They looked blankly back at her, until one of them pointed out of the window at the rain falling on the English countryside. ”’ The school in question has changed beyond recognition in about 15 years.
But foreign parents equally don’t want to send their children to go to Britain to be surrounded by other foreigners.
She says a genuinely international mix tends to work very well, but there can be problems when one nationality dominates.
Some British parents actively seek an international school, thinking their children will thus be plugged into a global network of wealthy and high-achieving young people.
Janette Wallis of the Good Schools Guide says some parents, but certainly not all, get jittery when the foreign contingent exceeds 10 per cent.
Just over 5 per cent of children in ISC schools are foreign-born, with parents living overseas, but they are heavily concentrated in boarding schools and at sixth-form level, so for senior boarders the figure is much, much higher.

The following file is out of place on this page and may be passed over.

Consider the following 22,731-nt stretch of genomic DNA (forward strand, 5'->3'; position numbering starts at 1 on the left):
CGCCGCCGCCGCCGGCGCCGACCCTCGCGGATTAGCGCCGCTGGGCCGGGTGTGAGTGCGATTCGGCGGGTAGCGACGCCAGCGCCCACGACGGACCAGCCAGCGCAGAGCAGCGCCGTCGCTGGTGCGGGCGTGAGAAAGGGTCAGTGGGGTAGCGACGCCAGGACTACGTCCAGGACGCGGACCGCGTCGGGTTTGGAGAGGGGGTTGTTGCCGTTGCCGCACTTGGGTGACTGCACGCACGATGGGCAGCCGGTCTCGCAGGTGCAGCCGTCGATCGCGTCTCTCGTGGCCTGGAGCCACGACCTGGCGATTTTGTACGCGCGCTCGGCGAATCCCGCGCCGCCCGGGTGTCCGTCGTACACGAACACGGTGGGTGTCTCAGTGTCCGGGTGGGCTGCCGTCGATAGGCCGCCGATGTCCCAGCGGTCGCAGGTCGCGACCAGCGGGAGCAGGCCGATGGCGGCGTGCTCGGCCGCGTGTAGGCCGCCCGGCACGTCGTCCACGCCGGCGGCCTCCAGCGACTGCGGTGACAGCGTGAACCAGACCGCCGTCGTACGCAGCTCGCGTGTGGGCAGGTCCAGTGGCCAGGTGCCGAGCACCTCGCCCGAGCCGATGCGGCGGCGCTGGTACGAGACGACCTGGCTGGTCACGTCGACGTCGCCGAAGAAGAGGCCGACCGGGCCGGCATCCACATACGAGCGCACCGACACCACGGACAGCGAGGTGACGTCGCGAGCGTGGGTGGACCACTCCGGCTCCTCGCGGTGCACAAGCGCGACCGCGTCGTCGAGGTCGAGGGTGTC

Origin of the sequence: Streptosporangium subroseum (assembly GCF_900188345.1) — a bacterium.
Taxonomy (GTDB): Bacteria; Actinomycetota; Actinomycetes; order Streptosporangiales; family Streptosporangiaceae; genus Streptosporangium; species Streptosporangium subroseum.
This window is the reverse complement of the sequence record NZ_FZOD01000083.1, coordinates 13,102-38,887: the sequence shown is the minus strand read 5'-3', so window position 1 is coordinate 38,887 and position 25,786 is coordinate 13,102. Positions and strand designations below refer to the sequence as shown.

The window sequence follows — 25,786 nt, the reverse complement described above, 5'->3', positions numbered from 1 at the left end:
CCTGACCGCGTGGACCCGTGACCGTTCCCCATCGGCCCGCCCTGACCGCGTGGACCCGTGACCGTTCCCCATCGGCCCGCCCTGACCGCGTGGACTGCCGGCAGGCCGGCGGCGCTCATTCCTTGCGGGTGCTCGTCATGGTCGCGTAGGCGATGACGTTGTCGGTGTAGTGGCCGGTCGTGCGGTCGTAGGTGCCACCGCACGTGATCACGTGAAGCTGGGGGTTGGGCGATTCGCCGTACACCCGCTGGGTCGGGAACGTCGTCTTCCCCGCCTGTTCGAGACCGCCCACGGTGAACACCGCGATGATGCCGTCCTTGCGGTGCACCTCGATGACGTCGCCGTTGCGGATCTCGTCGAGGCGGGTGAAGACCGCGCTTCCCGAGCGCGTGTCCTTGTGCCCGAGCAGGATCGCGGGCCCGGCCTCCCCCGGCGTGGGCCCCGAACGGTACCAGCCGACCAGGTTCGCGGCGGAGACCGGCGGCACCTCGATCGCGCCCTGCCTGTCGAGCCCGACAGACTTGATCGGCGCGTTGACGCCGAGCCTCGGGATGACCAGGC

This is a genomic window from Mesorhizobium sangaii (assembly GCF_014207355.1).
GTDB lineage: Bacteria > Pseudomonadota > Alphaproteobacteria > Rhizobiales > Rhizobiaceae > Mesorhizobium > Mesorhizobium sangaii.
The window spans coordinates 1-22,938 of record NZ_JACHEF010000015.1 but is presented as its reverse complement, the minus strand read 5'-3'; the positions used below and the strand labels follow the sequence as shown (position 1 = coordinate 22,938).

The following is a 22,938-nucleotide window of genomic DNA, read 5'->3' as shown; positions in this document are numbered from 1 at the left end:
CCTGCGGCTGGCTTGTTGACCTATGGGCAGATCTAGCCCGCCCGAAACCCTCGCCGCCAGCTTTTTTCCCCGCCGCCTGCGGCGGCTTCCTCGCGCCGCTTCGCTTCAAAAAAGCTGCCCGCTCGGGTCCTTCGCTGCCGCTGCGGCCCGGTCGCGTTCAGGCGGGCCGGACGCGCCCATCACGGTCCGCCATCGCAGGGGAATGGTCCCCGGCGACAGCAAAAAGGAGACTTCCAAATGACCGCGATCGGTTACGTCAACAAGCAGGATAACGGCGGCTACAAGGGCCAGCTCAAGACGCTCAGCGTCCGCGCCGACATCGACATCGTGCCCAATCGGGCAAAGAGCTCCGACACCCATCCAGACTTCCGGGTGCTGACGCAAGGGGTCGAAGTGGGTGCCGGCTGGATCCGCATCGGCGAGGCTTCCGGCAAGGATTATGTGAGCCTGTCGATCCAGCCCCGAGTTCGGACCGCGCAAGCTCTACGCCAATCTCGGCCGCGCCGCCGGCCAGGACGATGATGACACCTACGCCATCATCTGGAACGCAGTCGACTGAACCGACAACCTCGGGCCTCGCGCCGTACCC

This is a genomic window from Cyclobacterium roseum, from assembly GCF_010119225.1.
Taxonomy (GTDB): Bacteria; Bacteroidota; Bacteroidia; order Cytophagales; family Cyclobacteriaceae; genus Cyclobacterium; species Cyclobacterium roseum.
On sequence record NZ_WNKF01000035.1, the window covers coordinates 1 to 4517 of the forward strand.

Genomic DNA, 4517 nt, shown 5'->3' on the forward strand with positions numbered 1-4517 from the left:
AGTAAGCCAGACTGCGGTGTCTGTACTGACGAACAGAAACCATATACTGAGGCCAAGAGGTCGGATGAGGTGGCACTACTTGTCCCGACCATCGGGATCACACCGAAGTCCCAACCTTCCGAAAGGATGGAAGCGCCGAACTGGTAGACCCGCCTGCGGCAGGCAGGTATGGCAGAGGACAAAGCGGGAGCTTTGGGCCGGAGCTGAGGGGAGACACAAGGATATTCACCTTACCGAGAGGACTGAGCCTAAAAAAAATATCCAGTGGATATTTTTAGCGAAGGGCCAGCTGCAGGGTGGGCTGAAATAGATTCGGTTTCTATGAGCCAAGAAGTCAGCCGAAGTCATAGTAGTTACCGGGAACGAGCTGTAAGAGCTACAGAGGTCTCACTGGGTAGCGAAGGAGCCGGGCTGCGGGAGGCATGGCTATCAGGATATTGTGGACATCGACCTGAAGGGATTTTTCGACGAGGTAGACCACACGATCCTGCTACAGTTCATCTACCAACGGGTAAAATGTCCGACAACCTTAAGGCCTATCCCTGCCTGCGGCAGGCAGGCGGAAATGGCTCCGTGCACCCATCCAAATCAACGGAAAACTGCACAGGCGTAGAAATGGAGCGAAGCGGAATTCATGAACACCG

With fees of £30,000 a year, many boarding schools have already become decoupled from their traditional British middle-class roots and are now plugged into the global, ultra-wealthy elite.The school is not unusual these days in that more than half its boarders come from overseas.When schools began to struggle to fill their boarding places, they first turned to China, where local agents actively seek the new wealthy desiring the English public school experience.For this pampering of their progeny in Yorkshire, British parents pay up to £32,000 a year, with fees for foreign pupils ranging up to £39,885.Many will no doubt think it a small price to pay for accommodation based on a Four Seasons mini suite, plus the outdoor equestrian centre (pupils can stable their own horses on site) and ten acres of floodlit sports fields, though keen classicists should not apply as Latin and Greek are not offered.Then came the Russians who, with Nigerians, are now the fastest-growing population in British private schools.